Kenya should set in motion plans for engaging Britain over post-Brexit trade arrangements to avoid shocks to fresh produce exporters, and likely fall in official development funds, a governments policy think-tank has recommended.
The Kenya Institute for Public Policy Research and Analysis (Kippra), Tuesday said the country will be among those hardest hit when Britain starts renegotiating more than 100 trade deals it has under the 28-member European Union.
Britain’s exit from the EU, Kenya’s second largest export market after the East African Community (EAC), is likely to take a few years, but Kippra wants the government to start putting precautionary measures in place.
Brexit will likely hit exports of tea, flowers and vegetables, and donor funds for infrastructural development projects, largely renewable energy.
“As Britain realigns its engagement with other trading partners, Kenya and EAC need to prepare effectively and adequately to engage Britain for mutually beneficial trade relations,” Kippra argues in the Kenya Economic Report 2017 it launched in Nairobi yesterday.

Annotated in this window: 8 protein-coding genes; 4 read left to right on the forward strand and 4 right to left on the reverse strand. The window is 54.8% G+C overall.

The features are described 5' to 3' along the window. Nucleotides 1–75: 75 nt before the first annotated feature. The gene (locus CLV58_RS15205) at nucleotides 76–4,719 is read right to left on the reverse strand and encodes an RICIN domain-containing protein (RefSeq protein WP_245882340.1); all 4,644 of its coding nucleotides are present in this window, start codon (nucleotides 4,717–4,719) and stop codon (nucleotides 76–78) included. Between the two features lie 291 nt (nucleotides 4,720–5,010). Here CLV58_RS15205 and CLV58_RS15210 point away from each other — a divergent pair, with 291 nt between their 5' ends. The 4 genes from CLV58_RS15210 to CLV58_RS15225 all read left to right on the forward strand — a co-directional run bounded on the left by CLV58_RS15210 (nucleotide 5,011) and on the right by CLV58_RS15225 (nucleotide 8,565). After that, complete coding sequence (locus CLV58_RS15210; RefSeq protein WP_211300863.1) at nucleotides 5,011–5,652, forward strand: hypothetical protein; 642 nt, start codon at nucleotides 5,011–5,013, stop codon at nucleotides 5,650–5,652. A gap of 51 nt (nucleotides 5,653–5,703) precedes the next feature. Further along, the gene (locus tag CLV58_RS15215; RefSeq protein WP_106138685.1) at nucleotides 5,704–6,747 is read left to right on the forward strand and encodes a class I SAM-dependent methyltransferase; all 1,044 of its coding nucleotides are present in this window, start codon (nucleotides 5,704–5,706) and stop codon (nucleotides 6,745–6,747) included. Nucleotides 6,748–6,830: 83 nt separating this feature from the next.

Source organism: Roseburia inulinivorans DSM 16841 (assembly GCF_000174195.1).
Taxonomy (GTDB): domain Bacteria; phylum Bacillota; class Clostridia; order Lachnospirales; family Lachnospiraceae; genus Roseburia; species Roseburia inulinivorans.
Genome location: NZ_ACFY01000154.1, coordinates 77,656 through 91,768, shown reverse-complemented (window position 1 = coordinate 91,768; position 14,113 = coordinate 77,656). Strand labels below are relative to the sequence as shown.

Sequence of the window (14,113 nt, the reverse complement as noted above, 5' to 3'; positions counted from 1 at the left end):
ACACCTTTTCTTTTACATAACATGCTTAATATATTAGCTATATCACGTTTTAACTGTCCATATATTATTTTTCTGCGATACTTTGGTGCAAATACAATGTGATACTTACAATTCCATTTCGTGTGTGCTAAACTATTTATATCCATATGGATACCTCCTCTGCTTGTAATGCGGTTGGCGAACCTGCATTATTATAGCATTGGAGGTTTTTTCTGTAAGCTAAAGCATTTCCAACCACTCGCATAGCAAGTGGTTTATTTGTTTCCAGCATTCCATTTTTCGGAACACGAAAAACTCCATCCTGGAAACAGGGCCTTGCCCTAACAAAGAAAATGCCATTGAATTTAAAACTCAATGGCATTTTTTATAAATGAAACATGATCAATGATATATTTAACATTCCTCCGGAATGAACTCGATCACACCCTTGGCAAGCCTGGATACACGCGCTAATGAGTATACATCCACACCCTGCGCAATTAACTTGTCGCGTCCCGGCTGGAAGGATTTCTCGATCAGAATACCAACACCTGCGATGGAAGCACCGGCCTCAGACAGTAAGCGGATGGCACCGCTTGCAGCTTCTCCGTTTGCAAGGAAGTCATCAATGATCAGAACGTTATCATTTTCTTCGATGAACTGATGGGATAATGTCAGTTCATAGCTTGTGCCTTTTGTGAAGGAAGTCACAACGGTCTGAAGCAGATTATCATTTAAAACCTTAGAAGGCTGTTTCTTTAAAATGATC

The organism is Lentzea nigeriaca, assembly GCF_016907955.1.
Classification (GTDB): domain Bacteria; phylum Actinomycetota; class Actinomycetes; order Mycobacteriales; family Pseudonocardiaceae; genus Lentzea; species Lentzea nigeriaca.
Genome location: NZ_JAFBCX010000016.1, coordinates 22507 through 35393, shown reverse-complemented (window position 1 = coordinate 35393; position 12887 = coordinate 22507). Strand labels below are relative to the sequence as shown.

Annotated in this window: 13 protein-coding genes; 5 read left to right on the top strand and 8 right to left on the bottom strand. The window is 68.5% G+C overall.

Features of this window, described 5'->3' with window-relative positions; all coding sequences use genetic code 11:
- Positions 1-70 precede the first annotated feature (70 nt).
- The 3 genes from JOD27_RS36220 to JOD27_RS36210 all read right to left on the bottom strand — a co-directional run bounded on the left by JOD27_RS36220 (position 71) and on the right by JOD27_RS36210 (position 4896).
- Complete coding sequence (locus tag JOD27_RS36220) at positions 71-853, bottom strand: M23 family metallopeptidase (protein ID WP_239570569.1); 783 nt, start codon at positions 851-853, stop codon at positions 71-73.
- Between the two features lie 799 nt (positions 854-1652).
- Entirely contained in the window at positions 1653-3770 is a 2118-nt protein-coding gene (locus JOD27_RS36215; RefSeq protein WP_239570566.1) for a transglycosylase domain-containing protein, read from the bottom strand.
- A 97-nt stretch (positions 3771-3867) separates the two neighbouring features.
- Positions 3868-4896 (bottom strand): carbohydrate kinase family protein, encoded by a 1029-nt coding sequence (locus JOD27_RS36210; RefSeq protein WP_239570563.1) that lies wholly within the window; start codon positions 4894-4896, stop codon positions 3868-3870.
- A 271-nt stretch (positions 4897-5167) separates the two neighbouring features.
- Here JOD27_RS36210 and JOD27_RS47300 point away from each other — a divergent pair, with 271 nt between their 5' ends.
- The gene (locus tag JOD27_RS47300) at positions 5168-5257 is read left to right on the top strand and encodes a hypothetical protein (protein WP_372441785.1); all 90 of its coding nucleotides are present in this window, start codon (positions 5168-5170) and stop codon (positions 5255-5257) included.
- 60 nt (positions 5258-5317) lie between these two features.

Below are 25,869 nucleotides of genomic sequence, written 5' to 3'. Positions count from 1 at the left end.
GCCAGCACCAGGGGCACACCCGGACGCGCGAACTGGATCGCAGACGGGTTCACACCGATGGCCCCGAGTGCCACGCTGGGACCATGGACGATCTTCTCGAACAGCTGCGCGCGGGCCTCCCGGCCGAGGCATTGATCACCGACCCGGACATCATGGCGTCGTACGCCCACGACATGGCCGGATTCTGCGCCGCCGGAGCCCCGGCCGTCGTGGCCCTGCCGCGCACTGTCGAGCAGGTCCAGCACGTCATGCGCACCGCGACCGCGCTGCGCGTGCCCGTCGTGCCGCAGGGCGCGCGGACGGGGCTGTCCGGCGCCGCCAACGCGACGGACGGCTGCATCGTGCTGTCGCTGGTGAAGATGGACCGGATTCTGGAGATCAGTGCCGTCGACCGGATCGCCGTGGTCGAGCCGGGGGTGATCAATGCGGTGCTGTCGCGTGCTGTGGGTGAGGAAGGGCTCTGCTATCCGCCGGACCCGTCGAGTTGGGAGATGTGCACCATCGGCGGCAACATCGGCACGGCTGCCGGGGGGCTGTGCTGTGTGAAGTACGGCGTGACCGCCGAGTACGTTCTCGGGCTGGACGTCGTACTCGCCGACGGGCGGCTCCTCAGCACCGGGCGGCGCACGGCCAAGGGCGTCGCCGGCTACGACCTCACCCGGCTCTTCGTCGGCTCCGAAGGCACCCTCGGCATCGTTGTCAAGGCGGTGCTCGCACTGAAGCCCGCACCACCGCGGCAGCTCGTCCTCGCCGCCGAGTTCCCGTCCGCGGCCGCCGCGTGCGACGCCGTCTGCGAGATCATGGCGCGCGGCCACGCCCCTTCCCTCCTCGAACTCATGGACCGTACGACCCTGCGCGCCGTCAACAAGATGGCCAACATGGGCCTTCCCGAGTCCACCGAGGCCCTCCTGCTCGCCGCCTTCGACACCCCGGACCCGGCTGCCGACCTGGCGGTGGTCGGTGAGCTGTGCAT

“The EU development assistance to Kenya and the EAC might fall because Britain significantly contributes towards the European Development Fund.”
The value of exports to the UK fell 7.45 per cent year-on-year in three months through March to Sh10.06 billion, the latest data from the Kenya National Bureau of Statistics shows, representing 26.67 per cent share of the country’s Sh37.72 billion exports to the EU.
“The impact will depend on how Britain positions itself in terms of bilateral agreements that it will have (after Brexit),” Kippra said.